3. Antitrust vise tightens on tech
Illustration: Sarah Grillo/Axios

The Justice Department announcement yesterday that the Antitrust Division will review the practices of "market-leading online platforms" that could kick off a years-long probe, Axios' David McCabe writes.

  • "The Department’s review will consider the widespread concerns that consumers, businesses, and entrepreneurs have expressed," DOJ said.
  • Without naming the "market-leading" companies, DOJ said the probe will examine whether they "are engaging in practices that have reduced competition, stifled innovation, or otherwise harmed consumers."
  • DOJ said it will look at "search, social media, and some retail services online" — wording that points to Google, Facebook and Amazon.

Why it matters: Antitrust action is one of the most significant steps a government can take to rein in a company.

  • Such investigations can humble corporate giants and have major implications for the economy.

The big picture ... Tech suddenly faces a multi-front war in Washington:

  • Support for more aggressive antitrust enforcement has grown on the left in recent years, culminating in Sen. Elizabeth Warren's proposal to break up Big Tech.
  • President Trump has also been extremely critical of major tech companies over alleged — and unsubstantiated — censorship of conservative voices.
  • The House Judiciary Committee is conducting its own investigation of major tech firms. Rep. David Cicilline (D-R.I.), chair of the antitrust subcommittee, said yesterday that Facebook, Amazon and Google hadn't adequately answered the panel's questions during a recent hearing.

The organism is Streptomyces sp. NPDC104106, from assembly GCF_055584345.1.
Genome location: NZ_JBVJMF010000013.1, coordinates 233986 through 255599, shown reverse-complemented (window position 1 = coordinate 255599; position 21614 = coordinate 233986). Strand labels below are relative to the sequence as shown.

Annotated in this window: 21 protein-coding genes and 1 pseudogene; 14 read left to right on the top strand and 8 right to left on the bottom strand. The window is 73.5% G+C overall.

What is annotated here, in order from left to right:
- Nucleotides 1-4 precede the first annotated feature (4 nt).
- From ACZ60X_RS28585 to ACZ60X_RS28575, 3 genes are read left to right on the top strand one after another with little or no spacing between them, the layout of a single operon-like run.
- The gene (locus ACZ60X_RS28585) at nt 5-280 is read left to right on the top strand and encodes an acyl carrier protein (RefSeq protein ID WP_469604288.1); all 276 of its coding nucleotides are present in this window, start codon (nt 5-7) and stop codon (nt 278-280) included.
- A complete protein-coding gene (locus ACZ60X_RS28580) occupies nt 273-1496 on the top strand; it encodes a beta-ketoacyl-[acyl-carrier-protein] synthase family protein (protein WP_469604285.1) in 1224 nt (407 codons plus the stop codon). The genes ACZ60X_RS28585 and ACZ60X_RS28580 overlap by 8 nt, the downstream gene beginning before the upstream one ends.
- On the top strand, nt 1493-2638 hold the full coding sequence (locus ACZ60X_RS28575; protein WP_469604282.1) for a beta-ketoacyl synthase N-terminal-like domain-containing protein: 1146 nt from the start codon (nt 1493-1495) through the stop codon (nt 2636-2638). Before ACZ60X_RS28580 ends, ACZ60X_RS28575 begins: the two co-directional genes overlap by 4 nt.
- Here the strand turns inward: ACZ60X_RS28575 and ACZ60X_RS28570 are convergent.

• Lawmakers are also looking at ways to regulate major platforms over concerns about invasions of privacy, disinformation and criminal activity on the internet.

Between the lines: An antitrust prosecution would be a first for this generation of tech companies.

  • The last major antitrust case in the sector was Justice's pursuit of Microsoft beginning in the late '90s.
  • The case constrained Microsoft, giving Google the space to grow into a giant of its own.
4. Pic du jour
Boris Johnson outside Conservative Party HQ. Photo: Dan Kitwood/Getty Images

🇬🇧 Happening today ... LONDON (AP) — Boris Johnson was due to enter 10 Downing St. as Britain's new prime minister on Wednesday, vowing to lead the U.K. out of the European Union and unite a country deeply divided over Brexit.

BBC senior North America reporter Anthony Zurcher, on how Americans see Johnson:

  • "At this point in US history, it's hard for Americans to view any major political event outside the context of the rise and rule of Donald Trump — the crashing cacophony that drowns out all other thought."
  • "Emmanuel Macron is elected president of France? A rebuke of Trumpism!"
  • "The Liberal/National right-leaning coalition prevails in Australia? Trumpism triumphs!"

Trump himself got into the action, lauding Boris at the Turning Point USA Teen Student Action Summit: "He’s tough and he’s smart. ... They call him 'Britain Trump.' ... That’s what they need."

5. Story of the day: Neil Armstrong shocker

Neil Armstrong at Purdue in 2007. Photo: Michael Heinz/Lafayette (Ind.) Journal & Courier via AP

"Neil Armstrong’s Death, and a Stormy, Secret $6 Million Settlement," reports the New York Times' Scott Shane and Sarah Kliff: